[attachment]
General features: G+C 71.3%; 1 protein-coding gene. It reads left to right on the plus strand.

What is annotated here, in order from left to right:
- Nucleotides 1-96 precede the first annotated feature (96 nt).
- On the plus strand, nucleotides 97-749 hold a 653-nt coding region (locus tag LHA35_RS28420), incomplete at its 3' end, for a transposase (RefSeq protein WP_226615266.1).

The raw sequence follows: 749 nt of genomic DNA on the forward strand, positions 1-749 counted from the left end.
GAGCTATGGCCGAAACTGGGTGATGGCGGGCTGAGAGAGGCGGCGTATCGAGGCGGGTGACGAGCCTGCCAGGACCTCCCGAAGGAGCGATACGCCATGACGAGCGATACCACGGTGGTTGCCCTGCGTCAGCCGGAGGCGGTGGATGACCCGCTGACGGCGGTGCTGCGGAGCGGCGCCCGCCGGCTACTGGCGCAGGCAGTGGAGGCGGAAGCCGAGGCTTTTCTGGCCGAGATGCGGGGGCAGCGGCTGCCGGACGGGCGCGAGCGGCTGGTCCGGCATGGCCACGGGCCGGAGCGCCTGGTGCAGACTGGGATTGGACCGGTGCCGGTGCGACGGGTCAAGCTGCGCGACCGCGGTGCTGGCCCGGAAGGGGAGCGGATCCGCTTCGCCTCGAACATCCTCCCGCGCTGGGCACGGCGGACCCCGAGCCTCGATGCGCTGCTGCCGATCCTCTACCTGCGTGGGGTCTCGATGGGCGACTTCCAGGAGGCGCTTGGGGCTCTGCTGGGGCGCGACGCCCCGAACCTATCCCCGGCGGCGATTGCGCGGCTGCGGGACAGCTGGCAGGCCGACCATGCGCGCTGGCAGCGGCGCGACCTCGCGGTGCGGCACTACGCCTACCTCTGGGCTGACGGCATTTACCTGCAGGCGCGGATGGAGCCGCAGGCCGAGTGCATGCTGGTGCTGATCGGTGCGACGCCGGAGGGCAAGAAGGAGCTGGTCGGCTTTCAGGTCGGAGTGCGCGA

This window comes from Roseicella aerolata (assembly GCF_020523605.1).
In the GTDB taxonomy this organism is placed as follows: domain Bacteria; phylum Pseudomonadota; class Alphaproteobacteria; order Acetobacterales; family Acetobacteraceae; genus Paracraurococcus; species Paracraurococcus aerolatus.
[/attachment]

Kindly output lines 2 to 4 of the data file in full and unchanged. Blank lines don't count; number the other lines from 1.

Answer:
What is annotated here, in order from left to right:
- Nucleotides 1-96 precede the first annotated feature (96 nt).
- On the plus strand, nucleotides 97-749 hold a 653-nt coding region (locus tag LHA35_RS28420), incomplete at its 3' end, for a transposase (RefSeq protein WP_226615266.1).